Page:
Green v. Commissioner Social Security Administration
Opinion and Order. The Commissioner's decision is AFFIRMED. Signed on 3/8/17 by Judge Robert E. Jones. (see 10 page opinion and order for further details) (cib)
UNITED STATES DISTRICT COURT
FOR THE DISTRICT OF OREGON
LACEY ANN GREEN,
NANCY A. BERRYHILL,
Acting Commissioner of Social Security,
Case No. 3:15-cv-02316-JO
OPINION AND ORDER
Plaintiff Lacey Green appeals the final decision of the Commissioner of the Social
Security Administration denying her applications for Disability Insurance Benefits (DIB) and
Supplemental Security Income (SSI) under Titles II and XVI of the Social Security Act.
Because the Commissioner's decision is supported by substantial evidence, the decision is
Plaintiff filed concunent applications for SSI and DIB alleging disability as of November
15, 2010 due to fibromyalgia, anx:iety \Vithpanic attacks, major depressive disorder, and
degenerative disc disease. Admin. R. 12, 14, 231.
The ALJ performed the sequential analysis described in 20 C.F.R sections 404.1520 and
416.920. He found plaintiffs ability to perform basic work activities limited by fibromyalgia,
degenerative disc disease, major depressive disorder, and generalized anxiety disorder with panic
attacks. Admin. R. 14. The ALJ found that, despite these impairments, plaintiff retained the
residual functional capacity (RFC) to perform a range of light, simple, and routine work
involving limited climbing and crawling, in a work setting that does not require frequent or close
contact with co-workers, teamwork, or collaboration with others. Admin. R. 16.
The ALJ elicited testimony from a vocational expert (VE), who said that a person with
plaintiffs RFC and vocational factors could perform light, unskilled occupations such as
mailroom clerk and small product assembler, representing several hundred thousand jobs in the
national economy. Admin. R. 23, 64-65. The ALJ therefore concluded plaintiff was not
disabled within the meaning of the Social Security Act. Admin. R. 23-24.
STANDARD OF REVIEW
The district comt must affirm the Commissioner's decision ifit is based on the proper
legal standards and the findings are supported by substantial evidence. 42 U.S.C. § 405(g); see
also Hammock v. Bowen, 879 F.2d 498, 501 (9th Cir. 1989). "Substantial evidence" means
"more than a mere scintilla but less than a preponderance." Bray v. Comm 'r, 554 F.3d 1219,
1222 (9th Cir. 2009). It means "such relevant evidence as a reasonable mind might accept as
adequate to support a conclusion." Id.
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Where the evidence is susceptible to more than one rational interpretation, the
Commissioner's conclusion must be upheld. Burch v. Barnhart, 400 F.3d 676, 679 (9th
Cir. 2005). Variable interpretations of the evidence are insignificant ifthe Commissioner's
interpretation is a rational reading of the record, and this Court may not substitute its judgment
for that of the Commissioner. See Batson v. Comm 'r, 359 F.3d 1190, 1193 (9th Cir. 2004).
"However, a reviewing court must consider the entire record as a whole and may not affirm
simply by isolating a specific quantum of supporting evidence." Orn v. Astrue, 495 F.3d 625,
630 (9th Cir. 2007). The reviewing court, however, may not affirm the Commissioner on a
ground upon which the Commissioner did not rely. Id.; see also Bray, 554 F.3d at 1226.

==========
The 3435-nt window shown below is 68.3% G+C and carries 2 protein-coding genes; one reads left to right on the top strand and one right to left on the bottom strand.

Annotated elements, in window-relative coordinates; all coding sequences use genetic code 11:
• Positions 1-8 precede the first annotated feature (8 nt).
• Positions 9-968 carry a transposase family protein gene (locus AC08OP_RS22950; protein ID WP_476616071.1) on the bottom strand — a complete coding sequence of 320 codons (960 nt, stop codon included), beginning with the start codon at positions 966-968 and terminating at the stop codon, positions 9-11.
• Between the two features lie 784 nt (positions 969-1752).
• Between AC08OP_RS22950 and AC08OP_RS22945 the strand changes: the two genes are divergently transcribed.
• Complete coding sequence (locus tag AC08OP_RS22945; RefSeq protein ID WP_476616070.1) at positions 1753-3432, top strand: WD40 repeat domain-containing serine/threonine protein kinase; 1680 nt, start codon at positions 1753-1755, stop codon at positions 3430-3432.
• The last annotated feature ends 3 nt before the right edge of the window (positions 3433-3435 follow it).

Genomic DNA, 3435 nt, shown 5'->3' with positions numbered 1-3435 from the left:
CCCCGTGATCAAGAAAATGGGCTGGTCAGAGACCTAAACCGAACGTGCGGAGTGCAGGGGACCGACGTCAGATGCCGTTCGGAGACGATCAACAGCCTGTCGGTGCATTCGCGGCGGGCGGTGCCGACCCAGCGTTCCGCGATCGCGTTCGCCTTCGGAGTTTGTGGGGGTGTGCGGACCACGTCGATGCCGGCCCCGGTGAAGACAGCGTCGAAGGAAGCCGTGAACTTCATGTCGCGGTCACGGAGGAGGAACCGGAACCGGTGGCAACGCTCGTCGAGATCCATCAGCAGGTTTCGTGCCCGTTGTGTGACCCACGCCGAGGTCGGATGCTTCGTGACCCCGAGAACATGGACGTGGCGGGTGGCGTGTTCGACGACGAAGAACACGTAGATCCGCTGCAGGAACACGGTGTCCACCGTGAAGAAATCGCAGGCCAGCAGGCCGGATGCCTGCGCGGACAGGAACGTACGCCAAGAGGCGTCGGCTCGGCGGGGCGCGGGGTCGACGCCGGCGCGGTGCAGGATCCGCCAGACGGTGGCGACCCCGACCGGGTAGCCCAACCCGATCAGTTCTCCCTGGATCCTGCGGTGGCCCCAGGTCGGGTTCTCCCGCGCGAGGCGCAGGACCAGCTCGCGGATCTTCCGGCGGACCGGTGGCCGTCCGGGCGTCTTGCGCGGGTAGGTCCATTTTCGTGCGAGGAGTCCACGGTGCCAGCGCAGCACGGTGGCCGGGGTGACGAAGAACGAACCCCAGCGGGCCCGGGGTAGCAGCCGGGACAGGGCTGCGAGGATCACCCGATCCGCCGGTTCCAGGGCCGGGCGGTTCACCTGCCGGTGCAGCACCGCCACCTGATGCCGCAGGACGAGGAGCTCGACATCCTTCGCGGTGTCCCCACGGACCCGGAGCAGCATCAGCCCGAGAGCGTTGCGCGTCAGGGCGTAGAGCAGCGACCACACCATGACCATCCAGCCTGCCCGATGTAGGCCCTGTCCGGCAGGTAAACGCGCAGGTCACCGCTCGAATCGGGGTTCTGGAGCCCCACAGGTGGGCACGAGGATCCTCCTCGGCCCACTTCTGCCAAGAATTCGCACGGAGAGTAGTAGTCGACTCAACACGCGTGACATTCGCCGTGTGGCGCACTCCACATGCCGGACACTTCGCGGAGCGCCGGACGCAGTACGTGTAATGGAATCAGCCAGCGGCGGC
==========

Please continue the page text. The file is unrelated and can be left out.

Claims of Error
Plaintiff argues the Commissioner erred by (1) improperly evaluating the medical opinion
of treating physician William Barth, M.D.; (2) rejecting her subjective symptom testimony; (3)
rejecting the lay witness testimony; and (4) improperly relying on the VE testimony at step five.
Medical Opinion Evidence
Dr. Barth was plaintiffs treating physician. In 2012, he opined that plaintiff was limited
by pain to one hour or less of sitting, standing, and walking. Admin. R. 330-31. Dr. Barth also
stated that plaintiff could not lift or carry over 20 pounds and that her ability to travel was limited
by pain. Dr. Baiih attributed these limitations to plaintiffs degenerative disc disease with
peripheral neuropathy, and chronic depression. Admin. R. 21, 330, 331. The ALJ discounted
Dr. Barth's opinion regarding plaintiffs limitations in sitting, standing and walking. Admin. R.
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The ALJ is responsible for resolving conflicts in the medical record, including conflicts
among physicians' opinions. Carmickle v. Comm 'r, 533 F.3d 1155, 1164 (9th Cir. 2008). The
Ninth Circuit distinguishes between the opinions oftln·ee types of physicians: treating
physicians, examining physicians, and non-examining physicians. The opinions of treating
physicians are generally accorded greater weight than the opinions of non-treating physicians.
Lester v. Chater, 81 F.3d 821, 830 (9th Cir. 1995). A treating doctor's opinion that is not
contradicted by the opinion of another physician can be rejected only for "clear and convincing"
reasons. Baxter v. Sullivan, 923 F.2d 1391, 1396 (9th Cir. 1991). If a treating or examining
doctor's opinion is contradicted by another doctor's opinion, it may be rejected for specific and
legitimate reasons. Bayliss v. Barnhart, 427 F.3d 1211, 1216 (9th Cir. 2005).
Here, Dr. Baiih's opinion was contradicted by the opinions of the state agency medical
expe1is, who reviewed the objective medical evidence and the record as a whole and concluded
that plaintiff was capable of perfonning a range of light work with some limitations. Admin. R.
70-82. The ALJ was therefore required to provide specific, legitimate reasons for rejecting Dr.
Barth's controverted opinion. Bayliss, 427 F.3d at 1216.
The ALJ found Dr. Ba1ih's limitations on standing, walking, and sitting inconsistent with